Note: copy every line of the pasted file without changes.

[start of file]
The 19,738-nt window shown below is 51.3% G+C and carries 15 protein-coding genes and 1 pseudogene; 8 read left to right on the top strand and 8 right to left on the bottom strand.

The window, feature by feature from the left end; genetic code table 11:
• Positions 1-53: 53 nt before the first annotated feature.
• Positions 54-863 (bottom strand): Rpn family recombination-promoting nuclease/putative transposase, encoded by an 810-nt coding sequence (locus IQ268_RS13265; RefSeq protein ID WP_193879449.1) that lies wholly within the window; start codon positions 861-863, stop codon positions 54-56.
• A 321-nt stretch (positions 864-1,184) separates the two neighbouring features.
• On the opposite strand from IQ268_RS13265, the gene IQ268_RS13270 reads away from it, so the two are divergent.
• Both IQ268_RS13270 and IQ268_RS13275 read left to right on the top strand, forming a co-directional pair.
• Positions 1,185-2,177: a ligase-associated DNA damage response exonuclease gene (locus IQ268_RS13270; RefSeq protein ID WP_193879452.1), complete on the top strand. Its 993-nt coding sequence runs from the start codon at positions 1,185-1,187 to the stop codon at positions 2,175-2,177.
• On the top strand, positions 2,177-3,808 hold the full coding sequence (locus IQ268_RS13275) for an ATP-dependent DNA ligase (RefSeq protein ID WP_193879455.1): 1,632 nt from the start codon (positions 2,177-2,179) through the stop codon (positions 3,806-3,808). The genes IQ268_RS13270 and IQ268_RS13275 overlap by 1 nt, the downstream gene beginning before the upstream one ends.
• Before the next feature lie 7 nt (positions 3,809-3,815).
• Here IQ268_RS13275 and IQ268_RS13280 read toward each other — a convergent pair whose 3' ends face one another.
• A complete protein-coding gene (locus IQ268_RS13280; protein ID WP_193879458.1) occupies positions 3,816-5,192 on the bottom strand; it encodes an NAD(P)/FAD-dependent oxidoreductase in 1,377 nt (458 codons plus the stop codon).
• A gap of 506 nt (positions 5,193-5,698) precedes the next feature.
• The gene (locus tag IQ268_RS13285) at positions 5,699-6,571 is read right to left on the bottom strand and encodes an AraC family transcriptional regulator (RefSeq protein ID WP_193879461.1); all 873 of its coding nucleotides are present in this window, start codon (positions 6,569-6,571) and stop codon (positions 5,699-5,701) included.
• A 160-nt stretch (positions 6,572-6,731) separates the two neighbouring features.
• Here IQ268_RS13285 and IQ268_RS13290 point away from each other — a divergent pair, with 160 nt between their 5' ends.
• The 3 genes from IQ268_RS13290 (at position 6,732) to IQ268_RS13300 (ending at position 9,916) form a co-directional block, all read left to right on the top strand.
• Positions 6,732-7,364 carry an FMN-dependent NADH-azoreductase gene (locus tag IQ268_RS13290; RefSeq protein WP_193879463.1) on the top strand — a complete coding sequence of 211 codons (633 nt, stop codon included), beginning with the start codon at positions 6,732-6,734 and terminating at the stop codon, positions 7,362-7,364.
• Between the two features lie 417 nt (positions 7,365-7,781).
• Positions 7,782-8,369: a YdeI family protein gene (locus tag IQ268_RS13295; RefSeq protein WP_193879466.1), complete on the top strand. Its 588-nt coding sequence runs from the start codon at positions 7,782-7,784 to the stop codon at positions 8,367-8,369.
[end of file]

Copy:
The 19,738-nt window shown below is 51.3% G+C and carries 15 protein-coding genes and 1 pseudogene; 8 read left to right on the top strand and 8 right to left on the bottom strand.

The window, feature by feature from the left end; genetic code table 11:
• Positions 1-53: 53 nt before the first annotated feature.
• Positions 54-863 (bottom strand): Rpn family recombination-promoting nuclease/putative transposase, encoded by an 810-nt coding sequence (locus IQ268_RS13265; RefSeq protein ID WP_193879449.1) that lies wholly within the window; start codon positions 861-863, stop codon positions 54-56.
• A 321-nt stretch (positions 864-1,184) separates the two neighbouring features.
• On the opposite strand from IQ268_RS13265, the gene IQ268_RS13270 reads away from it, so the two are divergent.
• Both IQ268_RS13270 and IQ268_RS13275 read left to right on the top strand, forming a co-directional pair.
• Positions 1,185-2,177: a ligase-associated DNA damage response exonuclease gene (locus IQ268_RS13270; RefSeq protein ID WP_193879452.1), complete on the top strand. Its 993-nt coding sequence runs from the start codon at positions 1,185-1,187 to the stop codon at positions 2,175-2,177.
• On the top strand, positions 2,177-3,808 hold the full coding sequence (locus IQ268_RS13275) for an ATP-dependent DNA ligase (RefSeq protein ID WP_193879455.1): 1,632 nt from the start codon (positions 2,177-2,179) through the stop codon (positions 3,806-3,808). The genes IQ268_RS13270 and IQ268_RS13275 overlap by 1 nt, the downstream gene beginning before the upstream one ends.
• Before the next feature lie 7 nt (positions 3,809-3,815).
• Here IQ268_RS13275 and IQ268_RS13280 read toward each other — a convergent pair whose 3' ends face one another.
• A complete protein-coding gene (locus IQ268_RS13280; protein ID WP_193879458.1) occupies positions 3,816-5,192 on the bottom strand; it encodes an NAD(P)/FAD-dependent oxidoreductase in 1,377 nt (458 codons plus the stop codon).
• A gap of 506 nt (positions 5,193-5,698) precedes the next feature.
• The gene (locus tag IQ268_RS13285) at positions 5,699-6,571 is read right to left on the bottom strand and encodes an AraC family transcriptional regulator (RefSeq protein ID WP_193879461.1); all 873 of its coding nucleotides are present in this window, start codon (positions 6,569-6,571) and stop codon (positions 5,699-5,701) included.
• A 160-nt stretch (positions 6,572-6,731) separates the two neighbouring features.
• Here IQ268_RS13285 and IQ268_RS13290 point away from each other — a divergent pair, with 160 nt between their 5' ends.
• The 3 genes from IQ268_RS13290 (at position 6,732) to IQ268_RS13300 (ending at position 9,916) form a co-directional block, all read left to right on the top strand.
• Positions 6,732-7,364 carry an FMN-dependent NADH-azoreductase gene (locus tag IQ268_RS13290; RefSeq protein WP_193879463.1) on the top strand — a complete coding sequence of 211 codons (633 nt, stop codon included), beginning with the start codon at positions 6,732-6,734 and terminating at the stop codon, positions 7,362-7,364.
• Between the two features lie 417 nt (positions 7,365-7,781).
• Positions 7,782-8,369: a YdeI family protein gene (locus tag IQ268_RS13295; RefSeq protein WP_193879466.1), complete on the top strand. Its 588-nt coding sequence runs from the start codon at positions 7,782-7,784 to the stop codon at positions 8,367-8,369.